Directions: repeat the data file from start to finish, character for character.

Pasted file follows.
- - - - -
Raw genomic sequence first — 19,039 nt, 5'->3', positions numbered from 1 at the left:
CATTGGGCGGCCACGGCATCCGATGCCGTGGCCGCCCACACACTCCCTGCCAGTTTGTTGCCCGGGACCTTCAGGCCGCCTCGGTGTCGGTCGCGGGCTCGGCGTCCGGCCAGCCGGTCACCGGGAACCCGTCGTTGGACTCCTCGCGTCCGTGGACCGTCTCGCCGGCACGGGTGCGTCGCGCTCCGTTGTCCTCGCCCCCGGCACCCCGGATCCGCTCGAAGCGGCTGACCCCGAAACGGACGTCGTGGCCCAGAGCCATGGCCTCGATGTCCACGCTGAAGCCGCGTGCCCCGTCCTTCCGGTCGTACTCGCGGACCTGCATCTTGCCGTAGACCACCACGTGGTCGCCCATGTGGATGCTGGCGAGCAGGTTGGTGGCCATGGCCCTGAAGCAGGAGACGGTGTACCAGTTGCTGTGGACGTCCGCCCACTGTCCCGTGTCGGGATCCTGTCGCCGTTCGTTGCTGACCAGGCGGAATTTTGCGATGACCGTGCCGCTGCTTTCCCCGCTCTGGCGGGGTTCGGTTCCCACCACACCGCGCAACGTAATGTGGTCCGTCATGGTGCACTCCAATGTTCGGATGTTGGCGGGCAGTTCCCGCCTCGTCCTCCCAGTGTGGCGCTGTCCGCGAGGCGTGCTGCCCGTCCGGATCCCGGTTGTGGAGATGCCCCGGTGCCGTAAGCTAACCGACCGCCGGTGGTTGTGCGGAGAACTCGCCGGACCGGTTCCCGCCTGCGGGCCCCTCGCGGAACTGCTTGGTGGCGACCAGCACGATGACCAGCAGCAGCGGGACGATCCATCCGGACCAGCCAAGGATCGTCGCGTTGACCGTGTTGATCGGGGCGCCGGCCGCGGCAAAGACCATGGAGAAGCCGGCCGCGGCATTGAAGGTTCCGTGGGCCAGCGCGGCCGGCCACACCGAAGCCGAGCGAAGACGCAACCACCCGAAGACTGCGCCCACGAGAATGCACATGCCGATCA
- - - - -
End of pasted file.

Raw genomic sequence first — 19,039 nt, 5'->3', positions numbered from 1 at the left:
CATTGGGCGGCCACGGCATCCGATGCCGTGGCCGCCCACACACTCCCTGCCAGTTTGTTGCCCGGGACCTTCAGGCCGCCTCGGTGTCGGTCGCGGGCTCGGCGTCCGGCCAGCCGGTCACCGGGAACCCGTCGTTGGACTCCTCGCGTCCGTGGACCGTCTCGCCGGCACGGGTGCGTCGCGCTCCGTTGTCCTCGCCCCCGGCACCCCGGATCCGCTCGAAGCGGCTGACCCCGAAACGGACGTCGTGGCCCAGAGCCATGGCCTCGATGTCCACGCTGAAGCCGCGTGCCCCGTCCTTCCGGTCGTACTCGCGGACCTGCATCTTGCCGTAGACCACCACGTGGTCGCCCATGTGGATGCTGGCGAGCAGGTTGGTGGCCATGGCCCTGAAGCAGGAGACGGTGTACCAGTTGCTGTGGACGTCCGCCCACTGTCCCGTGTCGGGATCCTGTCGCCGTTCGTTGCTGACCAGGCGGAATTTTGCGATGACCGTGCCGCTGCTTTCCCCGCTCTGGCGGGGTTCGGTTCCCACCACACCGCGCAACGTAATGTGGTCCGTCATGGTGCACTCCAATGTTCGGATGTTGGCGGGCAGTTCCCGCCTCGTCCTCCCAGTGTGGCGCTGTCCGCGAGGCGTGCTGCCCGTCCGGATCCCGGTTGTGGAGATGCCCCGGTGCCGTAAGCTAACCGACCGCCGGTGGTTGTGCGGAGAACTCGCCGGACCGGTTCCCGCCTGCGGGCCCCTCGCGGAACTGCTTGGTGGCGACCAGCACGATGACCAGCAGCAGCGGGACGATCCATCCGGACCAGCCAAGGATCGTCGCGTTGACCGTGTTGATCGGGGCGCCGGCCGCGGCAAAGACCATGGAGAAGCCGGCCGCGGCATTGAAGGTTCCGTGGGCCAGCGCGGCCGGCCACACCGAAGCCGAGCGAAGACGCAACCACCCGAAGACTGCGCCCACGAGAATGCACATGCCGATCA